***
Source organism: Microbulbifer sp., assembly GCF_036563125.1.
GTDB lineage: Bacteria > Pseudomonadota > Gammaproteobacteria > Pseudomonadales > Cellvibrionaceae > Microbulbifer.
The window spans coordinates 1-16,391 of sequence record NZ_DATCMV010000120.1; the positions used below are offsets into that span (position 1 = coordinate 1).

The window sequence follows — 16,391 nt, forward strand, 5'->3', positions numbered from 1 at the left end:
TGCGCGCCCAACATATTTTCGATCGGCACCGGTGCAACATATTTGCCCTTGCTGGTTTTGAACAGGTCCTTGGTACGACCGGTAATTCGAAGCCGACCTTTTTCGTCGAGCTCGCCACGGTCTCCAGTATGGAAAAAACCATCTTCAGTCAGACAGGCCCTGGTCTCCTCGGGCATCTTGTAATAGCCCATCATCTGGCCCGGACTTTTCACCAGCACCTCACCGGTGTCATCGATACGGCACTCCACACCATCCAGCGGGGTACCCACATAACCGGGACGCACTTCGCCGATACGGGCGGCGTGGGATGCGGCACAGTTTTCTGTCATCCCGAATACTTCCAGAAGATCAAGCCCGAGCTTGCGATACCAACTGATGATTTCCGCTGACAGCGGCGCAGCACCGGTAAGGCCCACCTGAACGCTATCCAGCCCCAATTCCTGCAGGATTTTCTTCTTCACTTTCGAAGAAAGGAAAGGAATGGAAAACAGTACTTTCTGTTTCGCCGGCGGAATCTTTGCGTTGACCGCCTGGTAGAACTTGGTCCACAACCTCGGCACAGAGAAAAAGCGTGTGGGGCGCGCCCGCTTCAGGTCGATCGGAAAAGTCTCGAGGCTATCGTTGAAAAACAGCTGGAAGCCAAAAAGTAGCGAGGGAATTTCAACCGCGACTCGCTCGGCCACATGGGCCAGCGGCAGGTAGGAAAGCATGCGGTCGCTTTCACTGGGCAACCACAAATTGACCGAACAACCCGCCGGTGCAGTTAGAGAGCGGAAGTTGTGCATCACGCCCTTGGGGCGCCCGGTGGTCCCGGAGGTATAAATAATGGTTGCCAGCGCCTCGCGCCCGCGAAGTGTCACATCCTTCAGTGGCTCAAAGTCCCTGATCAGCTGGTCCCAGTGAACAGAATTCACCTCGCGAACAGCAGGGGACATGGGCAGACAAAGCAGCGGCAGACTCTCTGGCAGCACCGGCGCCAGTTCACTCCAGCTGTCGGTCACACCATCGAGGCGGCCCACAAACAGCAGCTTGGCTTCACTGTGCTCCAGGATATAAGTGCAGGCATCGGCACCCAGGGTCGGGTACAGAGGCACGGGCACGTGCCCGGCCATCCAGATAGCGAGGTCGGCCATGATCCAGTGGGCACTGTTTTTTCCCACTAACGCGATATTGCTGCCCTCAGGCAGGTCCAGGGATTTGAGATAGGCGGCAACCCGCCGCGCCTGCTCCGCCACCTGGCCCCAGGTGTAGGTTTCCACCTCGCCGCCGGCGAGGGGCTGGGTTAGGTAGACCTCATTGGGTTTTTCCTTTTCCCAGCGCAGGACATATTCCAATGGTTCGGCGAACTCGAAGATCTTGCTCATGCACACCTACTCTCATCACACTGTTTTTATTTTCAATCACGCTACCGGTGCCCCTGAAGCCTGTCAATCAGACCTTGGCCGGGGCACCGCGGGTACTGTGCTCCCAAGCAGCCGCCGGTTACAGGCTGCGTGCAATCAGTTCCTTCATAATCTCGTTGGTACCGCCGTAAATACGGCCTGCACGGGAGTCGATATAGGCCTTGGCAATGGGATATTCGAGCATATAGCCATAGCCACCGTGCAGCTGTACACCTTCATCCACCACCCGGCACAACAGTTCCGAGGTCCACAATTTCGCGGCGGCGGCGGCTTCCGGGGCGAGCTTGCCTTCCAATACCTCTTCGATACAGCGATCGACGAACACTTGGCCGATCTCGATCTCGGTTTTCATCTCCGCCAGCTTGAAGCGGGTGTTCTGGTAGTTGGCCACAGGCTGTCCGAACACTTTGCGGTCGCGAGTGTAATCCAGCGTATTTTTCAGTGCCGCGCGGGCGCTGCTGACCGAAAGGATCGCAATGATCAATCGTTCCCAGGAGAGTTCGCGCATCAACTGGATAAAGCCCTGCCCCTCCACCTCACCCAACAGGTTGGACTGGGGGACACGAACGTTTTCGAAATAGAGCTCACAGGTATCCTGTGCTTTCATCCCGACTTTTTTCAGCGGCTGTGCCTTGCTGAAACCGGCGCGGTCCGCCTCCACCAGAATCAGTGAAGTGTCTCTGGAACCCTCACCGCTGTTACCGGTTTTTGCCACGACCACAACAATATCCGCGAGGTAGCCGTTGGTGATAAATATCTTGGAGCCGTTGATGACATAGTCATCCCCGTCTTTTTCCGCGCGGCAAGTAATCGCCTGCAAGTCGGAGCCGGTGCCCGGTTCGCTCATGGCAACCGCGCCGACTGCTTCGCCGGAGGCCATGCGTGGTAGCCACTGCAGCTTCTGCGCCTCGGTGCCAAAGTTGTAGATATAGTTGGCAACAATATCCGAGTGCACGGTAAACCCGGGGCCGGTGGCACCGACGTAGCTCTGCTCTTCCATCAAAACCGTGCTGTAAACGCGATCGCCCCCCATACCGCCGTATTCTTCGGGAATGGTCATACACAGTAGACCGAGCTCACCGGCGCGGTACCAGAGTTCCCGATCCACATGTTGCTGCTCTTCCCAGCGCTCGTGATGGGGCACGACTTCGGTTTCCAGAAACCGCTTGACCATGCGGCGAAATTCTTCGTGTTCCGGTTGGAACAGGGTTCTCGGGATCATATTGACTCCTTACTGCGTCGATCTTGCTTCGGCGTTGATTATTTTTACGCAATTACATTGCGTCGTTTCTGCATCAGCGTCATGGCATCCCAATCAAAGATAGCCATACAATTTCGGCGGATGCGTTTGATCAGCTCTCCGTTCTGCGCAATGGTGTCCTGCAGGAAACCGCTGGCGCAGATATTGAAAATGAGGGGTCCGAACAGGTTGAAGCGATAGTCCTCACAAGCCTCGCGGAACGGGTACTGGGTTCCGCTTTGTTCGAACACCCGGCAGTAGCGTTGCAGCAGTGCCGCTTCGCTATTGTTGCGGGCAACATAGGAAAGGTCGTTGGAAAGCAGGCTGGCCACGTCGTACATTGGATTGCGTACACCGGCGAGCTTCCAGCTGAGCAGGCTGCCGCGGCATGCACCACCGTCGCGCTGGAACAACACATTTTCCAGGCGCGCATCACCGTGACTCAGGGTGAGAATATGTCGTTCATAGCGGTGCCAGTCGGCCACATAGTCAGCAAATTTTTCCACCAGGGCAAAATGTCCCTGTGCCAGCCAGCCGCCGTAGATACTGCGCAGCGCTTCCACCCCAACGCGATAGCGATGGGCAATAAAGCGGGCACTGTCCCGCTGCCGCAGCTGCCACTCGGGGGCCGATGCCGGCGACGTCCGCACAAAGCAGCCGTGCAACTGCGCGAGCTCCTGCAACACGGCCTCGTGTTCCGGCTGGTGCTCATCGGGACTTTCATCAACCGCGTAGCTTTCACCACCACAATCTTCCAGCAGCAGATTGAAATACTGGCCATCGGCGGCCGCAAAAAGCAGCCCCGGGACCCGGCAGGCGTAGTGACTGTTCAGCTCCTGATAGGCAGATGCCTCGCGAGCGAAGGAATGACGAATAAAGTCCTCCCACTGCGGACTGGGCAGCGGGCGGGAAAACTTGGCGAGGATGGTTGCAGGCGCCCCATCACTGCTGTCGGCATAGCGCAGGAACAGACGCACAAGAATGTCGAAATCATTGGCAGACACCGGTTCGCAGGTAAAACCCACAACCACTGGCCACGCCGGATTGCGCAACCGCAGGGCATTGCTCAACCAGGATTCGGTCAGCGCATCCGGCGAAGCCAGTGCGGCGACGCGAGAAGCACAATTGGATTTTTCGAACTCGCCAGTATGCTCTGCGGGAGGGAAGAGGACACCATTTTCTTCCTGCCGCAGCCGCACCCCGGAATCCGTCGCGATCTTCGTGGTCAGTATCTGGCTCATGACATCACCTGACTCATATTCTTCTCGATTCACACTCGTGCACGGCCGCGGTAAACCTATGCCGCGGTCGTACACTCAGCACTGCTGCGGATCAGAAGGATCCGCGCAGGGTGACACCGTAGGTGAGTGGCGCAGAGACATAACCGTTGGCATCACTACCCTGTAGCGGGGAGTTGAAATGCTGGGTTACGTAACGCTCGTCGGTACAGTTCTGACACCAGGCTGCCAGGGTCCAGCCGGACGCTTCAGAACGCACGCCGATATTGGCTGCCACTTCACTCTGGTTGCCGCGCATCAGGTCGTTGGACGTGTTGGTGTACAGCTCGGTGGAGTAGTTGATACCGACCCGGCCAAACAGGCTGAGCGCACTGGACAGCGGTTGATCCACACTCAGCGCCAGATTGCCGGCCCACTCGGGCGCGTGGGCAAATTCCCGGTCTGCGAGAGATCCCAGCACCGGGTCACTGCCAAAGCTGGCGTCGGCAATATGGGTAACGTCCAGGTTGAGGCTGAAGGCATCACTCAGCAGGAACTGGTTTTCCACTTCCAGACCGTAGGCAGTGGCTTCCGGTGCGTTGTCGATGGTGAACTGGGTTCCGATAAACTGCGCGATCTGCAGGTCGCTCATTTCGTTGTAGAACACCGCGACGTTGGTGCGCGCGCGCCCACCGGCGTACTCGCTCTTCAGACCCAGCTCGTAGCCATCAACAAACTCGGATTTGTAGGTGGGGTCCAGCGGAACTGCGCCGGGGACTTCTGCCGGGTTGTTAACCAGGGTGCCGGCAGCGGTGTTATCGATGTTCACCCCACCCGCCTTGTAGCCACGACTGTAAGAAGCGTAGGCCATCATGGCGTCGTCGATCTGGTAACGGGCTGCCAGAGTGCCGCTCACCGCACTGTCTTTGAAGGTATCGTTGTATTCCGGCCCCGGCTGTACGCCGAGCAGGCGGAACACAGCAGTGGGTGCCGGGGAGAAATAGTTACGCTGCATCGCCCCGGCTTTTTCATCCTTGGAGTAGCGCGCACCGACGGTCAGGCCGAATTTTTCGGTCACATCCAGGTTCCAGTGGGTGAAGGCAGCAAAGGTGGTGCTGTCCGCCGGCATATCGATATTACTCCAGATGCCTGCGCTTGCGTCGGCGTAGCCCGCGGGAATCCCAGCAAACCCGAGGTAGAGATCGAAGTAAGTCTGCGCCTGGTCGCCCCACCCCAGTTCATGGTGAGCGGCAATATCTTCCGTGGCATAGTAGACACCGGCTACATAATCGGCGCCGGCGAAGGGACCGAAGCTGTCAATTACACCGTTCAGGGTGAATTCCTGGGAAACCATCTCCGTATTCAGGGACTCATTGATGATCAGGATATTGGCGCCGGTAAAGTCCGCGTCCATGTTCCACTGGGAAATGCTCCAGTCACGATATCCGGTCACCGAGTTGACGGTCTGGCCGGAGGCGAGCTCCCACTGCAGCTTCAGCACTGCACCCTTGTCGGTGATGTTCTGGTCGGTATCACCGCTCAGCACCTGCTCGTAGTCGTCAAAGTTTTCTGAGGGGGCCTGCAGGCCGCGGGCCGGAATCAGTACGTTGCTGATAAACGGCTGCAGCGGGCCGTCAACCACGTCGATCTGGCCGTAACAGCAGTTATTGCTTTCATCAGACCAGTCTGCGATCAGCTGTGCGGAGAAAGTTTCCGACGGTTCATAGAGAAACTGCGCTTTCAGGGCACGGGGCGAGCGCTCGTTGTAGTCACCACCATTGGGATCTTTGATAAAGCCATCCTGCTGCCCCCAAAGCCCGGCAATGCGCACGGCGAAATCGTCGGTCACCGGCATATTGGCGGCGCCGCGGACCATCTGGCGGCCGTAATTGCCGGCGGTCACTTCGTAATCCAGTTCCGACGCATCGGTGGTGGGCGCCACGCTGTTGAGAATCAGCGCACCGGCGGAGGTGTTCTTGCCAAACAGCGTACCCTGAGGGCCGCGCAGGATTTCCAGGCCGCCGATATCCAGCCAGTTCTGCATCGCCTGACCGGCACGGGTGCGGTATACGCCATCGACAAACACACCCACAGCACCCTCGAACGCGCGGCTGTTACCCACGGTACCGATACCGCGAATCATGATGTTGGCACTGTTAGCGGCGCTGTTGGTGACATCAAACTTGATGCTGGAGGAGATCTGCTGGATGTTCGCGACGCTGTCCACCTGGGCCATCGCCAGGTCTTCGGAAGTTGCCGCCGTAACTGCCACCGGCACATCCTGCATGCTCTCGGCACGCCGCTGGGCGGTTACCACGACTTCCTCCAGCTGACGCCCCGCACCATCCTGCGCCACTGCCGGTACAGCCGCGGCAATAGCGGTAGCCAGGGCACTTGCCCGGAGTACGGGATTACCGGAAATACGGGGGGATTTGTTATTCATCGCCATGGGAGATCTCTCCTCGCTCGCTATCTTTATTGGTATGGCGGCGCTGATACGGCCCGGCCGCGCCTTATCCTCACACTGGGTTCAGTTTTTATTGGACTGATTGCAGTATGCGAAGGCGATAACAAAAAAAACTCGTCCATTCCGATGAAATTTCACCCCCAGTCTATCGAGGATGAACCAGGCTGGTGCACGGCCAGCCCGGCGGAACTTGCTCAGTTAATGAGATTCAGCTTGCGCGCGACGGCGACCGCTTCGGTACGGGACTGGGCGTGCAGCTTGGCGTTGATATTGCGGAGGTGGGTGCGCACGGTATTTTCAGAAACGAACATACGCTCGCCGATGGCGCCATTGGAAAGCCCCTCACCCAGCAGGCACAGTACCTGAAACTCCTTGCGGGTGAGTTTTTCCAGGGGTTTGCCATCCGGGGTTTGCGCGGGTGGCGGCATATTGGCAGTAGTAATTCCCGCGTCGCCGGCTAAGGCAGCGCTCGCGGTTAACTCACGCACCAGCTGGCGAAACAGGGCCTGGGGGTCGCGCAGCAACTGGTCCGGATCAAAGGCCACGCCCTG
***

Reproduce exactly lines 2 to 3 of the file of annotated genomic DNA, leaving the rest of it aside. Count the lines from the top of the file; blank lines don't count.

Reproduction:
GTDB lineage: Bacteria > Pseudomonadota > Gammaproteobacteria > Pseudomonadales > Cellvibrionaceae > Microbulbifer.
The window spans coordinates 1-16,391 of sequence record NZ_DATCMV010000120.1; the positions used below are offsets into that span (position 1 = coordinate 1).